The one thing I will give to Drunkard’s Death, is that it felt to me perhaps like a glimpse into a life like Miss Jenny Wren’s childhood had been, with her alcoholic father. She was clearly the breadwinner and, like so many of Dickens’ child characters, had to be the “adult” in the situation; but in OMF there is such a variation in story and tone; humor mixed with pathos, which ultimately makes it more impactful and…Dickensian! Dickens is just masterful when he can weave both together; the tragic becomes all the more heartrending, and the joy makes it more palatable and human.
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Lenny & Rach – See my post please.
Chapter 12 – The Drunkard’s Death – Gee, could Boz have laid it on any thicker? Lenny & Rach – The note in my edition says this tale was “Specially written as the last of the Second Series (December 1836)” and quotes a letter from Dickens which says he wanted “to finish the volume with éclat”, that is, with brilliance, with a dazzling effect. Well, it certainly is that, but not a very uplifting effect. Generally speaking, I find Dickens’s work to be hopeful. Even his “dark” novels have a message of Hope. This tale’s message of “don’t drink” – or, more broadly, don’t get addicted to anything that takes your focus away from others or that blinds you to your duty to others, especially your family, just about gets lost in the layer after layer of horrible things that happen to Master Warden. Warden had chances to change his ways. What he didn’t have was help – no intervention, no Alcoholics Anonymous – everyone enabled him. So the message of duty to others extends from the Warden’s duty to his family & society to his family’s & society’s duty to him. This message – that of one’s duty to others – is a running theme in Dickens. It is arguably the best message, of course. But my goodness, in this tale he does lay it on thick.
In answer to Rach’s questions:
One – Progression in Dickens’s writing: I’ve been reading “Charles Dickens and ‘Boz’: The Birth of the Industrial-Age Author” by Robert L. Patten. In his chapter on “Sketches by Boz” he says: “One might look for evidence of linear development as Dickens practices his craft. He tries one strategy, elaborates on it in the next contribution, reverses it in a third, then discovers a further potential in the topic or treatment, and thus grows and improves with each successor. The chronology of the ‘Sketches” is, however, so complicated . . . that linear development, even if it could be minutely tracked, is unlikely to be the paradigm of Boz’s artistic trajectory.” (65) I understand from this that Dickens’s“artistic trajectory” then, and as we shall see in Pickwick, was to try everything – draw from personal experience, attend to your audience’s reaction, tap into commonalities of humanity and human nature, and then rearrange it and/or reimagine it. Stylistically, I think the more he wrote the better his writing became – he uses words more effectively (though not necessarily fewer words) and crafts more meaningful, considered sentences. He also becomes more focused in terms of considering his topic and sticking to a “point”. We’ve mentioned that some early Sketches seem to be a collection or series of characters or scenes, whereas the later ones have more of a story line.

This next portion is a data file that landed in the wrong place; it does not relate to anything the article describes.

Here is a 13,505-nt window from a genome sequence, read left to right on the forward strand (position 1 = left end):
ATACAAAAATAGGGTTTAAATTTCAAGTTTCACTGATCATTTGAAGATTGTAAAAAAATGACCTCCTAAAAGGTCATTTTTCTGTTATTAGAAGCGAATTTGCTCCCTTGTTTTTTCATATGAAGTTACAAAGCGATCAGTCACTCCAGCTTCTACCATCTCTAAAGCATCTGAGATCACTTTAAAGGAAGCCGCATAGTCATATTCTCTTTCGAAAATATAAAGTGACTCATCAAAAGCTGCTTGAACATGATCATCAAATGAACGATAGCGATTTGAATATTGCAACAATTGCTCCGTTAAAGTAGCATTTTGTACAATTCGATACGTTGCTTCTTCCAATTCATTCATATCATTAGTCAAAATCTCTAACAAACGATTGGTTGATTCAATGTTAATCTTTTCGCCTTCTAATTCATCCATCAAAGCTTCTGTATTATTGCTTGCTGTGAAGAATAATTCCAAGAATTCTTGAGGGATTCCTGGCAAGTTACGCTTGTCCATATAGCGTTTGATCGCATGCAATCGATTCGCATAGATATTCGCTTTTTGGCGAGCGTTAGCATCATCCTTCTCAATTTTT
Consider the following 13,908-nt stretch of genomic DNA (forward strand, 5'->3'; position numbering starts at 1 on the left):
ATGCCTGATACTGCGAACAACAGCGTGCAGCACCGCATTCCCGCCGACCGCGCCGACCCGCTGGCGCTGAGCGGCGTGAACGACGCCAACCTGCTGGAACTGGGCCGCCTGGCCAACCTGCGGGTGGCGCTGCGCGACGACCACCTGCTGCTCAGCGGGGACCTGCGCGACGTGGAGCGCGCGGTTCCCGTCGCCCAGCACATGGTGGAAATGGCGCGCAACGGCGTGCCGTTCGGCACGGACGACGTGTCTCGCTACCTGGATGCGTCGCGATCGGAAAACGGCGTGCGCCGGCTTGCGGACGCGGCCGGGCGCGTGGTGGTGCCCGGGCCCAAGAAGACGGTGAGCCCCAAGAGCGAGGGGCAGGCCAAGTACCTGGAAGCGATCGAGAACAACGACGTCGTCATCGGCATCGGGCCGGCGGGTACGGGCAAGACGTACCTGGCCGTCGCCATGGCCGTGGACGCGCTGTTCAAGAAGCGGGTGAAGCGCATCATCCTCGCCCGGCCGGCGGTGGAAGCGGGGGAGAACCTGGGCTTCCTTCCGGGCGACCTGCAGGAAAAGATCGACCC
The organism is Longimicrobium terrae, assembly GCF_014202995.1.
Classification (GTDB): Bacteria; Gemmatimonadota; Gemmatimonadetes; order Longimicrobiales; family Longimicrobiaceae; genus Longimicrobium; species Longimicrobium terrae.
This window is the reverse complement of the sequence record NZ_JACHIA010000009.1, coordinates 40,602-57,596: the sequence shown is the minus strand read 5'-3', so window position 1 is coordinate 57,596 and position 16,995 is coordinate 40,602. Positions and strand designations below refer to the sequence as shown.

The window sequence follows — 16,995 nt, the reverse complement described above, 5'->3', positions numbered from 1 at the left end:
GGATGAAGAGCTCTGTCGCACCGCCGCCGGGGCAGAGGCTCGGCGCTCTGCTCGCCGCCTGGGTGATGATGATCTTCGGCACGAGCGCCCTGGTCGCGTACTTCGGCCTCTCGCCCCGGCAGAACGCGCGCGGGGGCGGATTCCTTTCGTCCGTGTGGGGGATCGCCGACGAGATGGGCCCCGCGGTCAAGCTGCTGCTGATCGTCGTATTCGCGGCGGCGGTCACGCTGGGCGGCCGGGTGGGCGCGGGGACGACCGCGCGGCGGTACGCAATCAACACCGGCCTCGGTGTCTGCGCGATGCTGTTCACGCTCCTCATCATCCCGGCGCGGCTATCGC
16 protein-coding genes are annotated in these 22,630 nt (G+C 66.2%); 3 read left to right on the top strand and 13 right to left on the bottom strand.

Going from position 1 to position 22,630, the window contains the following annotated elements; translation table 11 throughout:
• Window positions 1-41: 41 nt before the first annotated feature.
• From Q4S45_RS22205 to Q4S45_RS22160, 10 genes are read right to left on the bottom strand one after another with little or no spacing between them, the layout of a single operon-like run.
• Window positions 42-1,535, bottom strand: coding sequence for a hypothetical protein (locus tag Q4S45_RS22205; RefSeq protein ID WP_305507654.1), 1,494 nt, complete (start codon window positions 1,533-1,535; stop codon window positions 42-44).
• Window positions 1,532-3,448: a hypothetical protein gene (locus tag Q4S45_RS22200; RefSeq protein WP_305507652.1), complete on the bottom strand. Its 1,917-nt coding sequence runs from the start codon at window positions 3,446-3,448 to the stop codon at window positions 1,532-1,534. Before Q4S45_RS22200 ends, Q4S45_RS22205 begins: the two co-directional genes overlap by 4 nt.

Two – Favorite Sketch(s) – “Astley’s” because the description of young George embarrassed by his family who are, in turn, amused by his teenage angst is so true to life – been there, done that both from young George’s perspective and from his mamma’s. “Seven Dials” has always been a favorite, mainly because I think the illustration is so fantastic – the women arguing in the street while their neighbors watch always makes me chuckle. “Meditations in Monmouth-street” taught me to look at things differently. I can no longer pass shop windows without bringing the mannequins to life, or refrain from making up stories about the people in line at the grocery store or at the airport.